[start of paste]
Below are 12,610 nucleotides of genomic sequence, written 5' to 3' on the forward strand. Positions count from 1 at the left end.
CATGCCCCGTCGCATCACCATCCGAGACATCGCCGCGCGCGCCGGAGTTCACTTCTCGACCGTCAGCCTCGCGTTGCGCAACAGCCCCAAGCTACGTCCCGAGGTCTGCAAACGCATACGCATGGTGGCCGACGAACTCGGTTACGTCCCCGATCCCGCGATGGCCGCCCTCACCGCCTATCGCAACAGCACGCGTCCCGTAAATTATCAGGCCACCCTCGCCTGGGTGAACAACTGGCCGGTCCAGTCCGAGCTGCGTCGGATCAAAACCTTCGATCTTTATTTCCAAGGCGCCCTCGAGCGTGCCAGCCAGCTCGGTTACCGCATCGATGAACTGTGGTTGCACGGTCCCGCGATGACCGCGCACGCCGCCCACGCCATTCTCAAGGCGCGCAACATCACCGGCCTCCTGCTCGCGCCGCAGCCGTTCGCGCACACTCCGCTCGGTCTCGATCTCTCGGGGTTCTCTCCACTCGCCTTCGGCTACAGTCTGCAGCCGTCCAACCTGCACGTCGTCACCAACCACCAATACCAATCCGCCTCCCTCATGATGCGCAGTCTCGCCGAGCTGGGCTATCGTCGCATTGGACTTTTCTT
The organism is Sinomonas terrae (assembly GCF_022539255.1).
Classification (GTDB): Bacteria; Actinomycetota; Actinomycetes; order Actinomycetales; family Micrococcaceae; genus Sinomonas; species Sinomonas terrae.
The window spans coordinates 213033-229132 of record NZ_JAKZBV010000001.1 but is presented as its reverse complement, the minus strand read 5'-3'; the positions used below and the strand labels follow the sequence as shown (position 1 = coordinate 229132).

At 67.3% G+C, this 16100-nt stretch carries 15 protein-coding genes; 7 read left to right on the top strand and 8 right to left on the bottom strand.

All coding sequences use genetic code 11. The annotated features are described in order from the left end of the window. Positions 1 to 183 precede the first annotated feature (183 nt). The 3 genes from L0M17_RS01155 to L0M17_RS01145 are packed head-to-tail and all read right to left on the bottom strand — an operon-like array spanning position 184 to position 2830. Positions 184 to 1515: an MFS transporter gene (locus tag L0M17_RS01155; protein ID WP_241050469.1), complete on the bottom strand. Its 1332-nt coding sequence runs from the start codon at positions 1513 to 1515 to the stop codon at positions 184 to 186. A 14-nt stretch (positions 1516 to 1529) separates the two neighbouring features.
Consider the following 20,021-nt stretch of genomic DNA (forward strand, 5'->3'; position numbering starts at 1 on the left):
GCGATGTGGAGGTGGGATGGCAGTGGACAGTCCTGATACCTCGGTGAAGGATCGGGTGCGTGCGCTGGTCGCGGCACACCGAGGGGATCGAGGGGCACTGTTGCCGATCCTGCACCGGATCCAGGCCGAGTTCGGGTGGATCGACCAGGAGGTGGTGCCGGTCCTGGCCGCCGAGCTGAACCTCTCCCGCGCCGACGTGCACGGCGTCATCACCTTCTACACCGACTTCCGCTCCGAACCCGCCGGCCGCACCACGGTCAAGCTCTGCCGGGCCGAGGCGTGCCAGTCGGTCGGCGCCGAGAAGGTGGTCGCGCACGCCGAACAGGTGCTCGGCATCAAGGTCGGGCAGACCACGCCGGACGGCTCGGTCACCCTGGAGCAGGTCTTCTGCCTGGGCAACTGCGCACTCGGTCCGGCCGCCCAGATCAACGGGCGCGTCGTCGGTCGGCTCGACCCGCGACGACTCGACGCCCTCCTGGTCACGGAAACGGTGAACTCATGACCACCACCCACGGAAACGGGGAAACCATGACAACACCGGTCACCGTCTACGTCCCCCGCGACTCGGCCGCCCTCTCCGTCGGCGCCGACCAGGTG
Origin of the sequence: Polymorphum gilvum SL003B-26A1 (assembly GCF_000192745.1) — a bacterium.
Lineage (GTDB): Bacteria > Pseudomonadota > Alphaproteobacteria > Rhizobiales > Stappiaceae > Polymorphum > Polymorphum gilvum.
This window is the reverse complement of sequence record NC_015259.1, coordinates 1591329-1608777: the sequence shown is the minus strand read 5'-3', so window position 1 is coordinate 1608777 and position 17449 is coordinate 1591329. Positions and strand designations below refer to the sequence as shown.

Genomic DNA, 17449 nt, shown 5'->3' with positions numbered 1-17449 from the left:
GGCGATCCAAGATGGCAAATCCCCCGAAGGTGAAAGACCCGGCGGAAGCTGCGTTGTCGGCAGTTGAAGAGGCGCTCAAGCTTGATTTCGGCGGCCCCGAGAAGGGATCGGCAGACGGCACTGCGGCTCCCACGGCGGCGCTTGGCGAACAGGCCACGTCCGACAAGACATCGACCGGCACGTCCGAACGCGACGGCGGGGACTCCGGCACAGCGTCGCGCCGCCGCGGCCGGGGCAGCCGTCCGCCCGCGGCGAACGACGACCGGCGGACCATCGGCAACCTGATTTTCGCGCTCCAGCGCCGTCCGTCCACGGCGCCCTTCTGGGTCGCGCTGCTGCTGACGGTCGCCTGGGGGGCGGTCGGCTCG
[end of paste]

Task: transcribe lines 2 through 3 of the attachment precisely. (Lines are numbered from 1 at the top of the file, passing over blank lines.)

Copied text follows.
CATGCCCCGTCGCATCACCATCCGAGACATCGCCGCGCGCGCCGGAGTTCACTTCTCGACCGTCAGCCTCGCGTTGCGCAACAGCCCCAAGCTACGTCCCGAGGTCTGCAAACGCATACGCATGGTGGCCGACGAACTCGGTTACGTCCCCGATCCCGCGATGGCCGCCCTCACCGCCTATCGCAACAGCACGCGTCCCGTAAATTATCAGGCCACCCTCGCCTGGGTGAACAACTGGCCGGTCCAGTCCGAGCTGCGTCGGATCAAAACCTTCGATCTTTATTTCCAAGGCGCCCTCGAGCGTGCCAGCCAGCTCGGTTACCGCATCGATGAACTGTGGTTGCACGGTCCCGCGATGACCGCGCACGCCGCCCACGCCATTCTCAAGGCGCGCAACATCACCGGCCTCCTGCTCGCGCCGCAGCCGTTCGCGCACACTCCGCTCGGTCTCGATCTCTCGGGGTTCTCTCCACTCGCCTTCGGCTACAGTCTGCAGCCGTCCAACCTGCACGTCGTCACCAACCACCAATACCAATCCGCCTCCCTCATGATGCGCAGTCTCGCCGAGCTGGGCTATCGTCGCATTGGACTTTTCTT
The organism is Sinomonas terrae (assembly GCF_022539255.1).